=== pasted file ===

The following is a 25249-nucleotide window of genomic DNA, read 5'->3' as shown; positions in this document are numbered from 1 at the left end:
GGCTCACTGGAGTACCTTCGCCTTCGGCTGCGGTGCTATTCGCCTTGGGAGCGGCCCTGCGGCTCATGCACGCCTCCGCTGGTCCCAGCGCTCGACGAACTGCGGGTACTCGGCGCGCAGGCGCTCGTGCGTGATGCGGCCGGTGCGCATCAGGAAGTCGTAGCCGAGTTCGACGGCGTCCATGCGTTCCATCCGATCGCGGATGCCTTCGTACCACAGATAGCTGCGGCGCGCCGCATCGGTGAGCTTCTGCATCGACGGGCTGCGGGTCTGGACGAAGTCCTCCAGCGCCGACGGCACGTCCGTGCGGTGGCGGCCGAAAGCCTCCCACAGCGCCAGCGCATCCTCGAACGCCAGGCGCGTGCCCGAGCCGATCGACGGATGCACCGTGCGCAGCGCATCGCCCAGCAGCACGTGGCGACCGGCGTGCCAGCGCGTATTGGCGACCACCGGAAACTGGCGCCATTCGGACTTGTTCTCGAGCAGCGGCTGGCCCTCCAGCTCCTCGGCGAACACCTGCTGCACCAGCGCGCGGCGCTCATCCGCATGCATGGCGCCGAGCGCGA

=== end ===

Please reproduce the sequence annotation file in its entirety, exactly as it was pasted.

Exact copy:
The following is a 25249-nucleotide window of genomic DNA, read 5'->3' as shown; positions in this document are numbered from 1 at the left end:
GGCTCACTGGAGTACCTTCGCCTTCGGCTGCGGTGCTATTCGCCTTGGGAGCGGCCCTGCGGCTCATGCACGCCTCCGCTGGTCCCAGCGCTCGACGAACTGCGGGTACTCGGCGCGCAGGCGCTCGTGCGTGATGCGGCCGGTGCGCATCAGGAAGTCGTAGCCGAGTTCGACGGCGTCCATGCGTTCCATCCGATCGCGGATGCCTTCGTACCACAGATAGCTGCGGCGCGCCGCATCGGTGAGCTTCTGCATCGACGGGCTGCGGGTCTGGACGAAGTCCTCCAGCGCCGACGGCACGTCCGTGCGGTGGCGGCCGAAAGCCTCCCACAGCGCCAGCGCATCCTCGAACGCCAGGCGCGTGCCCGAGCCGATCGACGGATGCACCGTGCGCAGCGCATCGCCCAGCAGCACGTGGCGACCGGCGTGCCAGCGCGTATTGGCGACCACCGGAAACTGGCGCCATTCGGACTTGTTCTCGAGCAGCGGCTGGCCCTCCAGCTCCTCGGCGAACACCTGCTGCACCAGCGCGCGGCGCTCATCCGCATGCATGGCGCCGAGCGCGA